News Release 

Mechanism for how pancreatic cancer evades immunotherapy elucidated

Georgetown University Medical Center

Research News

WASHINGTON --- Pancreatic cancer, one of the most lethal of all cancers, is capable of evading attacks by immune cells by changing its microenvironment so that the immune cells suppress, rather than support, an attack on the tumor. The scientists also found that that some of the mediators of this suppressive response, including a protein called STAT1, represent potential therapeutic targets that could be used to reverse this evasion and point to possible treatment opportunities.

The finding appears January 28, 2021, in Cancer Immunology Research.

"This is the first demonstration that an immune attack induces pancreatic cancer-derived immune suppression, offering a new approach to immunotherapy for this deadly cancer," noted Louis M. Weiner, M.D., director of Georgetown Lombardi and the Principal Investigator of this study.

Pancreatic ductal adenocarcinoma (PDAC) comprises over 90 percent of all pancreatic cancers, with nearly 60,000 diagnoses expected in the U.S. in 2021. Only 10 percent of those diagnosed will live five years or more, primarily because the cancer is highly resistant to many types of treatments. Despite major recent advances in cancer immunotherapy, this cancer rarely responds to such treatment approaches which have revolutionized the management of other cancers, such as melanoma and lung cancer.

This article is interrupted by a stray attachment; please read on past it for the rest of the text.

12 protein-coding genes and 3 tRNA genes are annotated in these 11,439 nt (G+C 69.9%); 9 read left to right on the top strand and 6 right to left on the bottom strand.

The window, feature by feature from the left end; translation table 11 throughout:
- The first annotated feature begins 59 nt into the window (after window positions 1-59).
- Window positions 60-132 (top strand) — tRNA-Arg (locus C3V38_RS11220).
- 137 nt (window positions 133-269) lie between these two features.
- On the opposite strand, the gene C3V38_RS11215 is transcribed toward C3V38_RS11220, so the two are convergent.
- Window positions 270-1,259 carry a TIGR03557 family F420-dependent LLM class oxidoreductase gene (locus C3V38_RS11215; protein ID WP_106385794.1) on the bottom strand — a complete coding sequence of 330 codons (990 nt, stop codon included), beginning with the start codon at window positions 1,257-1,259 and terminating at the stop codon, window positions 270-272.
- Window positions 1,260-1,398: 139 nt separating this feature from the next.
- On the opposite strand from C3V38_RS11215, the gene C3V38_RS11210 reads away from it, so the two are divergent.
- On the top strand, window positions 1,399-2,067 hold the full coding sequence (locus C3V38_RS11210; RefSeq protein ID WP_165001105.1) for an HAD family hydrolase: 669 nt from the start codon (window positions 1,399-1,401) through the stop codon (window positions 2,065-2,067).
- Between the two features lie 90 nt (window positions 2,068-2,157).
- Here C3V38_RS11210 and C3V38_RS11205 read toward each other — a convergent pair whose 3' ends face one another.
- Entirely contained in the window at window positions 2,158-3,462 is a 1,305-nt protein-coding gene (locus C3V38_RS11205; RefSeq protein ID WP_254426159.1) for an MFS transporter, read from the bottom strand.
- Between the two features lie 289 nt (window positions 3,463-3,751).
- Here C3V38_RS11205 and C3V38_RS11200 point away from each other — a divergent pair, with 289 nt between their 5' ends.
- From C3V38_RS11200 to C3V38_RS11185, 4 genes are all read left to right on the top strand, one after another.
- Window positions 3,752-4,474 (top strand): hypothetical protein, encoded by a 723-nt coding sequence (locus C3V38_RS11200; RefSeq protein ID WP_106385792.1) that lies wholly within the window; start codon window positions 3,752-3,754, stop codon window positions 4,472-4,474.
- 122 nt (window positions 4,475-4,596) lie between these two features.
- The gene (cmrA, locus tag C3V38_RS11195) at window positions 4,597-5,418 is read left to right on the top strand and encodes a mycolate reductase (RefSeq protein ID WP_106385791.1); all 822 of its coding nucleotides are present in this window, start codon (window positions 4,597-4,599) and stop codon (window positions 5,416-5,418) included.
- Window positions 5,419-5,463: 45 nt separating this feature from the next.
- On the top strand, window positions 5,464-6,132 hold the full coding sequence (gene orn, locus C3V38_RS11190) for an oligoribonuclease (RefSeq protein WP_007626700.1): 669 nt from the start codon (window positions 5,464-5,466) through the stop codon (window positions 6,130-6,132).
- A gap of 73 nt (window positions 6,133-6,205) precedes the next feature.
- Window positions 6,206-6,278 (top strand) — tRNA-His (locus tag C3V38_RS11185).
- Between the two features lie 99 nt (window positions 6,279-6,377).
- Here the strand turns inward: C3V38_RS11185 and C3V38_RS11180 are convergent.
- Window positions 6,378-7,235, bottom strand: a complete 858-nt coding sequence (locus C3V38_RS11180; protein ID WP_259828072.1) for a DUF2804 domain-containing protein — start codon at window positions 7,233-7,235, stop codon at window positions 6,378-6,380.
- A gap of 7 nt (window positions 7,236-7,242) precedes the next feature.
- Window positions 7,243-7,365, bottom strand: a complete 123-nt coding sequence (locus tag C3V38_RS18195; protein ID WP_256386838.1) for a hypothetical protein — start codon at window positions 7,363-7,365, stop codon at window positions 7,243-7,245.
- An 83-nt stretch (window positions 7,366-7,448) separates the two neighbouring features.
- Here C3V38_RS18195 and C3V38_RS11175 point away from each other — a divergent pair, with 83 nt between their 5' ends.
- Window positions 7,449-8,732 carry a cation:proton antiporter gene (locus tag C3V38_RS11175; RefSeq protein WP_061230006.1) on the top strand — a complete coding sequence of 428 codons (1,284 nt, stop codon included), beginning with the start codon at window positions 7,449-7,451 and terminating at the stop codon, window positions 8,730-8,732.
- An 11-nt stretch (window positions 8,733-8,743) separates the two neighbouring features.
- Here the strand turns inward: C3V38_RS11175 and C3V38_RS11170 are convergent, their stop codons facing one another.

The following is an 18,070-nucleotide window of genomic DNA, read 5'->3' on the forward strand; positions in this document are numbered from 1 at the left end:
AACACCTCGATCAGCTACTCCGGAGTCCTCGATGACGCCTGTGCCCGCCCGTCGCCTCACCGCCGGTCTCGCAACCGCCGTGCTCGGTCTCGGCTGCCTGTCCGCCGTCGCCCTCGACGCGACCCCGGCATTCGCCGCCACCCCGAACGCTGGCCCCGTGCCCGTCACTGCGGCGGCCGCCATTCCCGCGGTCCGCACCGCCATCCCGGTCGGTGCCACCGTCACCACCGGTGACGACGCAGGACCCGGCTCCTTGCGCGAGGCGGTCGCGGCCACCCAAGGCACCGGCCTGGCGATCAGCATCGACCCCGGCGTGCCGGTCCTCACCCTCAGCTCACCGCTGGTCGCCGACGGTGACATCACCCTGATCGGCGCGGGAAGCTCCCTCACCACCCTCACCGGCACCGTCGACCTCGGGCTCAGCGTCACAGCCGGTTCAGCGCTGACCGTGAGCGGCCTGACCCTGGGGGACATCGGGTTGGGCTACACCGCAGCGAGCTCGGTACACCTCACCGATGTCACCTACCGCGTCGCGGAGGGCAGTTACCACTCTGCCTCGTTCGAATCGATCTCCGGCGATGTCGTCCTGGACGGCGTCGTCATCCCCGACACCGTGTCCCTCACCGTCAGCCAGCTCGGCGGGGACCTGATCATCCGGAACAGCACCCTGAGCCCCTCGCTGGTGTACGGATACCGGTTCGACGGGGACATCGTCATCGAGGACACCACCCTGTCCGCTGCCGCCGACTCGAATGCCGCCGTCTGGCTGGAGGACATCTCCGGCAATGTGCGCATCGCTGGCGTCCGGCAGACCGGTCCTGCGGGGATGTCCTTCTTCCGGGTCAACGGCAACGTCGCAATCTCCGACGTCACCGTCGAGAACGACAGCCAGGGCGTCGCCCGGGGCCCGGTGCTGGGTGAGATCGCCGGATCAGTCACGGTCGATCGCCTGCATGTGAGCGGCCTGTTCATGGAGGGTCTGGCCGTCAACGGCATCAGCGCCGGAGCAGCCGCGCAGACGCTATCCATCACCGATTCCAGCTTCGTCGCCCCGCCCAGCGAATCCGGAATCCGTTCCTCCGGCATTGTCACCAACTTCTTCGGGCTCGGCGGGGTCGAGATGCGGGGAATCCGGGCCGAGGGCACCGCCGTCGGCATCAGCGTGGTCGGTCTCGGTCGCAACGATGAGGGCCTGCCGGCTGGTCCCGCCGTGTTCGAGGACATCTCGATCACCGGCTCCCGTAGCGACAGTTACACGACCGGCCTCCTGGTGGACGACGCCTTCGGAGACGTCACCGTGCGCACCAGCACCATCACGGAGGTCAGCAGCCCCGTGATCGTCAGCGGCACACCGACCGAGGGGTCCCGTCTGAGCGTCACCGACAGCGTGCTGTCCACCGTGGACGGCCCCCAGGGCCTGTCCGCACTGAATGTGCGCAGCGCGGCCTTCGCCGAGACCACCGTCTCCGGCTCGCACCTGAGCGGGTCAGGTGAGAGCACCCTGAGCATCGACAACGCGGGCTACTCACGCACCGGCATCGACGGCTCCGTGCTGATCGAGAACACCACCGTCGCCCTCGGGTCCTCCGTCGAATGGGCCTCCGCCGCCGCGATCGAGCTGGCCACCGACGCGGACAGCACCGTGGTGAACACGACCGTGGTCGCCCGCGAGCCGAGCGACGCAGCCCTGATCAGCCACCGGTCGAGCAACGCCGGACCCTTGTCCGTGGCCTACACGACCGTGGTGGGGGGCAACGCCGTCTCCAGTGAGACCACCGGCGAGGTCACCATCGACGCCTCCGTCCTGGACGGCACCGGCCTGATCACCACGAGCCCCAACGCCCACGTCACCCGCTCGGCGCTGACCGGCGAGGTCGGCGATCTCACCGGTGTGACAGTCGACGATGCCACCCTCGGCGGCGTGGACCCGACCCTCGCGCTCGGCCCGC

One reason for this treatment resistance is the tumor microenvironment of PDAC, which actively suppresses immune responses that are helpful in attacking cancer cells. Reham Ajina, PhD, a recent graduate of the Georgetown University Medical Center's Tumor Biology Program, studied mice to explore how the immune cell that is most responsible for recognizing and killing cancer cells, the T cell, is able to elicit an anti-tumor T-cell response in many cancers, but not in most pancreatic cancers.

"Tumor tissue is comprised of not only cancer cells, but also a wide range of non-cancerous elements, such as immune, fat, and neuronal cells, along with fibers and blood vessels that comprise the tumor microenvironment," said Ajina. "Normally, T cells recognize and kill cancer cells, but it appears that malignant pancreatic cells are simultaneously trying to find ways to evade a T cell immune attack by influencing components of the tumor microenvironment to favor cancer development and growth, a process called remodeling. Inhibiting this remodeling is a major challenge in trying to treat pancreatic cancer."

One of the keys to being able to visualize this remodeling in mice was made possible by cutting-edge analytical technologies contributed by collaborators at Johns Hopkins University and the Oak Ridge National Laboratory.

Beyond the finding of remodeling and evasion, the research team was able to determine that one of the mediators of this suppressive response included an activated protein called signal transducer and activator of transcription 1 (STAT1). The researchers hypothesized that STAT1-based signaling could be targeted to reverse this resistance mechanism. The investigators chose an FDA-approved drug, ruxolitinib, that is known to target a STAT signaling pathway, to test in mice. Indeed, use of the drug overcame tumor-protective remodeling responses and helped improve the response to immunotherapy.